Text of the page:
Saying goodbye to MI
Next week is LiLi’s last week at her Mandarin Immersion public elementary school in San Francisco.
To continue Mandarin Immersion into middle school there are very few choices in San Francisco. The public middle school that both Mandarin Immersion elementary schools feed into carries the Mandarin forward but at a huge cost: electives. SFUSD has decided that the kids will not have access to the traditional middle school electives since it is during that period the Mandarin will take place. The school is also huge, over 1100 kids in three grades. There’s one established private that has MI too, and at least one other smaller private newish on the scene.
Since the established MI private wasn’t for us, like many parents I had to decide between sending LiLi to the this large middle that carries forward the Mandarin but offers no electives or putting her in a smaller all-day-in-English school. I chose the latter.
I’ll supplement the Chinese, hire a caregiver who speaks only Chinese, and continue to spend summers in China.
We travel in three weeks.
Kayla Wu is a Chinese American mom in San Francisco who sent her daughter LiLi to one of the public Mandarin Immersion elementary schools there. When LiLi was in third grade, Kayla decided to move the family to Beijing where LiLi could be immersed in the language and culture. The initial plan was to stay six months but they liked it so much they decided to stay a year. If it were not for Beijing’s bad air they would likely still be there. Now that they have returned to San Francisco, Kayla and the family will continue to spend summers in China.
I met Kayla at my daughter’s Mandarin Immersion school. I admired immensely her courage and determination when she decided to pack their bags, rent her apartment in San Francisco and go to live in China for a while. Here is the first page of the blog she started a couple of years ago, enjoy it:
The Big Decision
Last week I made the ultimate decision to quit my job and move me and my kid to Beijing. I have wanted to do it at least since spending the better part of last summer traveling around China. My daughter, LiLi, is in a public Mandarin Immersion school in San Francisco, CA. Her Mandarin is excellent and her accent sounds like a native, or so I’m told. But, I’m also told that learning Mandarin in the US, even at a good school, means that at the beginning of third grade she knows a few hundred characters; if we were in China by now she’d know around 2000. We have some friends who moved to Central and South America so their kids could learn Spanish and I’ve long thought that that was a great idea. I’ve recently reconnected with them, read their blog, and been inspired by their courage and sense of adventure. I also met a family this past summer in Beijing who decided then that they’d move with their family of three young kids. The dad, from Ghana, said that Mandarin is going to be so important to our kids’ generation and that the place to learn it was right there, in Beijing. A couple of weeks later they went home, packed up their house, and moved. Since then I’ve hooked up with a whole cohort of expat families who have done the same thing for the same reason. Since I have been telling friends and other school families about our plans, I’ve been asked how it feels. It feels: exciting; overwhelming; exhilarating. Mostly, it feels “right.” The last few days I’ve been reflecting on that, and the various considerations and pieces of the life-altering-changes puzzle. A big piece is Mandarin Immersion. What better place to immerse my daughter in the language? But there are other pieces too. There are professional considerations, mid-life crisis ones (move to Beijing or buy myself a black Jaguar E-type?), getting unstuck. Heritage is another big piece. My father was born in China and left during a Japanese invasion in the 1930s when many Mainlanders fled. He recalled running through a field as bombs were dropping. He was the youngest of four kids and remembered my grandmother pulling on his arm to run faster. He was about my daughter’s age when they left China for Malaysia, later coming to the US for college and medical school. So there’s a huge piece that feels a bit like I’m going home. It’s odd because though I’ve traveled in China a handful of times, I’ve never lived in China. Perhaps there is something to the fact that some hotels and the visa ap refer to US born Chinese (even half-Chinese/half-Caucasians like me) as “Overseas Chinese.” We will move to Beijing in late January 2012. I intend to write here some of our experiences and welcome you to join us on this adventure. : ) -Kayla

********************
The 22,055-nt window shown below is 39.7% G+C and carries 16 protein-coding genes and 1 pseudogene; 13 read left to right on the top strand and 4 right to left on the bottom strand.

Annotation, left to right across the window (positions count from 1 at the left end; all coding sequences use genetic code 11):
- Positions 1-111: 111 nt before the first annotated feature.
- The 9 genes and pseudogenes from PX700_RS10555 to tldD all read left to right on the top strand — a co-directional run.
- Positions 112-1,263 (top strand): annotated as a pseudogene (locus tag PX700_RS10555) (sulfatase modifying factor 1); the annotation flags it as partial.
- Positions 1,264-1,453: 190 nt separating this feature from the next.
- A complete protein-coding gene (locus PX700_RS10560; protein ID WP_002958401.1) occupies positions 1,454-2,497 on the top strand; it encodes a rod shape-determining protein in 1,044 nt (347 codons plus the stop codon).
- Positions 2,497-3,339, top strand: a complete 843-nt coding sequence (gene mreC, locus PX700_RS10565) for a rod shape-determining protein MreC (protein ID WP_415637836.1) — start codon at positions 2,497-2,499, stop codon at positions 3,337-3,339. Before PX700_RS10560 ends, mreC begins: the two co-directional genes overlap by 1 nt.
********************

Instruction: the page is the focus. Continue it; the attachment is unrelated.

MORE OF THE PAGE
Follow her blog to follow Kayla’s on her trip